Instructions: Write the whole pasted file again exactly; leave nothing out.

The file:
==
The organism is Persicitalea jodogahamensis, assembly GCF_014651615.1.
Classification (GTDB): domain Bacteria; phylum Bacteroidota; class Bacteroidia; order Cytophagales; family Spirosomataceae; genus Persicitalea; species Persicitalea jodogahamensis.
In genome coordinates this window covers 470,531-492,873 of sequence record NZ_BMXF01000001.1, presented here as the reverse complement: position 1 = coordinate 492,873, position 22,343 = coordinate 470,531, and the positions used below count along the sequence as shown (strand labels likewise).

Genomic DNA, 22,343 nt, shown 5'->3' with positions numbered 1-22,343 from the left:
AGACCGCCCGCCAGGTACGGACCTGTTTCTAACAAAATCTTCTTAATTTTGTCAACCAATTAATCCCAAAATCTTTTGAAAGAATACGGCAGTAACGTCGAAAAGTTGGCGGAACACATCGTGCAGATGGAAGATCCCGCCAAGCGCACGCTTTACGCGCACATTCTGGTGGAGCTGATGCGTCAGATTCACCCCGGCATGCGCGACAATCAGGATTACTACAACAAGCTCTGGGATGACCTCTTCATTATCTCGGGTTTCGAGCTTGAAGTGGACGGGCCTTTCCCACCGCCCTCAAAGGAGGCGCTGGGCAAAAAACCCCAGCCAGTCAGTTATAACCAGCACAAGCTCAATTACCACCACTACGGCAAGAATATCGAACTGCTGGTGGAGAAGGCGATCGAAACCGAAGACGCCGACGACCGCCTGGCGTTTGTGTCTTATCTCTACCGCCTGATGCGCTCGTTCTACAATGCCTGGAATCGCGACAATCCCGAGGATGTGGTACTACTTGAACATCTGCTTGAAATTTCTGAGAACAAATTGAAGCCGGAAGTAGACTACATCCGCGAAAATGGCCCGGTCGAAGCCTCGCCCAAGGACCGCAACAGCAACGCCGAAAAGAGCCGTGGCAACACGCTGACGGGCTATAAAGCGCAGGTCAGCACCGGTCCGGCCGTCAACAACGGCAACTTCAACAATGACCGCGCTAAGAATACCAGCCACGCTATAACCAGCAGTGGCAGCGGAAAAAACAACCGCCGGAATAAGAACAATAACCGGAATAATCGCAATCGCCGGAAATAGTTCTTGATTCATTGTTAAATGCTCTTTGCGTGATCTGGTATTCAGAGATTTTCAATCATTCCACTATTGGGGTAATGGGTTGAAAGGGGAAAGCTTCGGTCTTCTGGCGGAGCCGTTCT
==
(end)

The organism is Persicitalea jodogahamensis, assembly GCF_014651615.1.
Classification (GTDB): domain Bacteria; phylum Bacteroidota; class Bacteroidia; order Cytophagales; family Spirosomataceae; genus Persicitalea; species Persicitalea jodogahamensis.
In genome coordinates this window covers 470,531-492,873 of sequence record NZ_BMXF01000001.1, presented here as the reverse complement: position 1 = coordinate 492,873, position 22,343 = coordinate 470,531, and the positions used below count along the sequence as shown (strand labels likewise).

Genomic DNA, 22,343 nt, shown 5'->3' with positions numbered 1-22,343 from the left:
AGACCGCCCGCCAGGTACGGACCTGTTTCTAACAAAATCTTCTTAATTTTGTCAACCAATTAATCCCAAAATCTTTTGAAAGAATACGGCAGTAACGTCGAAAAGTTGGCGGAACACATCGTGCAGATGGAAGATCCCGCCAAGCGCACGCTTTACGCGCACATTCTGGTGGAGCTGATGCGTCAGATTCACCCCGGCATGCGCGACAATCAGGATTACTACAACAAGCTCTGGGATGACCTCTTCATTATCTCGGGTTTCGAGCTTGAAGTGGACGGGCCTTTCCCACCGCCCTCAAAGGAGGCGCTGGGCAAAAAACCCCAGCCAGTCAGTTATAACCAGCACAAGCTCAATTACCACCACTACGGCAAGAATATCGAACTGCTGGTGGAGAAGGCGATCGAAACCGAAGACGCCGACGACCGCCTGGCGTTTGTGTCTTATCTCTACCGCCTGATGCGCTCGTTCTACAATGCCTGGAATCGCGACAATCCCGAGGATGTGGTACTACTTGAACATCTGCTTGAAATTTCTGAGAACAAATTGAAGCCGGAAGTAGACTACATCCGCGAAAATGGCCCGGTCGAAGCCTCGCCCAAGGACCGCAACAGCAACGCCGAAAAGAGCCGTGGCAACACGCTGACGGGCTATAAAGCGCAGGTCAGCACCGGTCCGGCCGTCAACAACGGCAACTTCAACAATGACCGCGCTAAGAATACCAGCCACGCTATAACCAGCAGTGGCAGCGGAAAAAACAACCGCCGGAATAAGAACAATAACCGGAATAATCGCAATCGCCGGAAATAGTTCTTGATTCATTGTTAAATGCTCTTTGCGTGATCTGGTATTCAGAGATTTTCAATCATTCCACTATTGGGGTAATGGGTTGAAAGGGGAAAGCTTCGGTCTTCTGGCGGAGCCGTTCT